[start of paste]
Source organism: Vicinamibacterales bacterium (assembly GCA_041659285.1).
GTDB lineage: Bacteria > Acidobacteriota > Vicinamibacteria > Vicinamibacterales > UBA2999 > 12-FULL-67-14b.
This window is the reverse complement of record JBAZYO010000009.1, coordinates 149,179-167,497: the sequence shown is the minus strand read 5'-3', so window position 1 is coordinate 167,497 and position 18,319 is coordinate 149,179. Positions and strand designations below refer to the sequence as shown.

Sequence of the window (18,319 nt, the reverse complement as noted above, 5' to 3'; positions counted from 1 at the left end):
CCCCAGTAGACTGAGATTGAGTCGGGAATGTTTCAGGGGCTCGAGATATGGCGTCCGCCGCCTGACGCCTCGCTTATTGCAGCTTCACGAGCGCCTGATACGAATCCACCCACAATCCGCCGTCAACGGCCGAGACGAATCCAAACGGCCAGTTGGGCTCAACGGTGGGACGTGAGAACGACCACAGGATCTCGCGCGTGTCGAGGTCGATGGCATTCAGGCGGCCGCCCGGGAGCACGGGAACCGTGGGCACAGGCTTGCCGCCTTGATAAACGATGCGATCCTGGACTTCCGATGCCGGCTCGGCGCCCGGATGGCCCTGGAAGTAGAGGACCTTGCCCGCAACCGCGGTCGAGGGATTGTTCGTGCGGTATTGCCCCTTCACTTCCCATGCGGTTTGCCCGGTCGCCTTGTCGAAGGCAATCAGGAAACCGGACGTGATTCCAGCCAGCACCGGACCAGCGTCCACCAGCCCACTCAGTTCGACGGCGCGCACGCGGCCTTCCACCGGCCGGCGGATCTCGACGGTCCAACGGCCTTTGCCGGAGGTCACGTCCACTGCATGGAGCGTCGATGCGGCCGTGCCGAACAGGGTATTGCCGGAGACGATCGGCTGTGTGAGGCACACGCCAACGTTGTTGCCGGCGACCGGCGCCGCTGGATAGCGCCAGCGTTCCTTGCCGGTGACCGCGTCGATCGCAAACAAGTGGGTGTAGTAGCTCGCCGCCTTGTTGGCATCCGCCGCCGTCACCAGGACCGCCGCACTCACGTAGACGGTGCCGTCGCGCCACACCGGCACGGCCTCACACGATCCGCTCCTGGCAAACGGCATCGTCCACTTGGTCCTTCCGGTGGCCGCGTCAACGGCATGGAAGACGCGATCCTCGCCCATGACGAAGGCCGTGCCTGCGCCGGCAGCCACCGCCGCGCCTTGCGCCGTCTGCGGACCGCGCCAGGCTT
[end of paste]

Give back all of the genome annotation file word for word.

Source organism: Vicinamibacterales bacterium (assembly GCA_041659285.1).
GTDB lineage: Bacteria > Acidobacteriota > Vicinamibacteria > Vicinamibacterales > UBA2999 > 12-FULL-67-14b.
This window is the reverse complement of record JBAZYO010000009.1, coordinates 149,179-167,497: the sequence shown is the minus strand read 5'-3', so window position 1 is coordinate 167,497 and position 18,319 is coordinate 149,179. Positions and strand designations below refer to the sequence as shown.

Sequence of the window (18,319 nt, the reverse complement as noted above, 5' to 3'; positions counted from 1 at the left end):
CCCCAGTAGACTGAGATTGAGTCGGGAATGTTTCAGGGGCTCGAGATATGGCGTCCGCCGCCTGACGCCTCGCTTATTGCAGCTTCACGAGCGCCTGATACGAATCCACCCACAATCCGCCGTCAACGGCCGAGACGAATCCAAACGGCCAGTTGGGCTCAACGGTGGGACGTGAGAACGACCACAGGATCTCGCGCGTGTCGAGGTCGATGGCATTCAGGCGGCCGCCCGGGAGCACGGGAACCGTGGGCACAGGCTTGCCGCCTTGATAAACGATGCGATCCTGGACTTCCGATGCCGGCTCGGCGCCCGGATGGCCCTGGAAGTAGAGGACCTTGCCCGCAACCGCGGTCGAGGGATTGTTCGTGCGGTATTGCCCCTTCACTTCCCATGCGGTTTGCCCGGTCGCCTTGTCGAAGGCAATCAGGAAACCGGACGTGATTCCAGCCAGCACCGGACCAGCGTCCACCAGCCCACTCAGTTCGACGGCGCGCACGCGGCCTTCCACCGGCCGGCGGATCTCGACGGTCCAACGGCCTTTGCCGGAGGTCACGTCCACTGCATGGAGCGTCGATGCGGCCGTGCCGAACAGGGTATTGCCGGAGACGATCGGCTGTGTGAGGCACACGCCAACGTTGTTGCCGGCGACCGGCGCCGCTGGATAGCGCCAGCGTTCCTTGCCGGTGACCGCGTCGATCGCAAACAAGTGGGTGTAGTAGCTCGCCGCCTTGTTGGCATCCGCCGCCGTCACCAGGACCGCCGCACTCACGTAGACGGTGCCGTCGCGCCACACCGGCACGGCCTCACACGATCCGCTCCTGGCAAACGGCATCGTCCACTTGGTCCTTCCGGTGGCCGCGTCAACGGCATGGAAGACGCGATCCTCGCCCATGACGAAGGCCGTGCCTGCGCCGGCAGCCACCGCCGCGCCTTGCGCCGTCTGCGGACCGCGCCAGGCTT